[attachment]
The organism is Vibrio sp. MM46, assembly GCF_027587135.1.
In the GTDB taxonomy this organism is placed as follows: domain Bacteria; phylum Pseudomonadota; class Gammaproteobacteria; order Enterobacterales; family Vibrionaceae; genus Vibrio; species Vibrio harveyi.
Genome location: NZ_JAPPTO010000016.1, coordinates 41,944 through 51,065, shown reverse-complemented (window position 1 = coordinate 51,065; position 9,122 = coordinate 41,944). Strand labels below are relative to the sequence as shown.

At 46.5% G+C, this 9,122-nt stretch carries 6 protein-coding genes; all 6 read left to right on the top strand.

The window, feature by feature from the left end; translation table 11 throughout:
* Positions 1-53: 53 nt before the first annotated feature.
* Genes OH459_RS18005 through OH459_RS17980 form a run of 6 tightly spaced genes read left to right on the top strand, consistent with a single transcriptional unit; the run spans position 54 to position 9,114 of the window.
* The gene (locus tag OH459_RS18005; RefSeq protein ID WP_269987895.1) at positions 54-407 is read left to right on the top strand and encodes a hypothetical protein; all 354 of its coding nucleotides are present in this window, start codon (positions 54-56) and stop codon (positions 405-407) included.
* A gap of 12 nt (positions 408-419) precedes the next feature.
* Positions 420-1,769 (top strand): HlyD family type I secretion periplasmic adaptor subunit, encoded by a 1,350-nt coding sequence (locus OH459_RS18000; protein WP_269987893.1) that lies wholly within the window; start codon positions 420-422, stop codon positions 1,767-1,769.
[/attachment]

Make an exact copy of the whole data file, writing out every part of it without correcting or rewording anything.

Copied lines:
The organism is Vibrio sp. MM46, assembly GCF_027587135.1.
In the GTDB taxonomy this organism is placed as follows: domain Bacteria; phylum Pseudomonadota; class Gammaproteobacteria; order Enterobacterales; family Vibrionaceae; genus Vibrio; species Vibrio harveyi.
Genome location: NZ_JAPPTO010000016.1, coordinates 41,944 through 51,065, shown reverse-complemented (window position 1 = coordinate 51,065; position 9,122 = coordinate 41,944). Strand labels below are relative to the sequence as shown.

At 46.5% G+C, this 9,122-nt stretch carries 6 protein-coding genes; all 6 read left to right on the top strand.

The window, feature by feature from the left end; translation table 11 throughout:
* Positions 1-53: 53 nt before the first annotated feature.
* Genes OH459_RS18005 through OH459_RS17980 form a run of 6 tightly spaced genes read left to right on the top strand, consistent with a single transcriptional unit; the run spans position 54 to position 9,114 of the window.
* The gene (locus tag OH459_RS18005; RefSeq protein ID WP_269987895.1) at positions 54-407 is read left to right on the top strand and encodes a hypothetical protein; all 354 of its coding nucleotides are present in this window, start codon (positions 54-56) and stop codon (positions 405-407) included.
* A gap of 12 nt (positions 408-419) precedes the next feature.
* Positions 420-1,769 (top strand): HlyD family type I secretion periplasmic adaptor subunit, encoded by a 1,350-nt coding sequence (locus OH459_RS18000; protein WP_269987893.1) that lies wholly within the window; start codon positions 420-422, stop codon positions 1,767-1,769.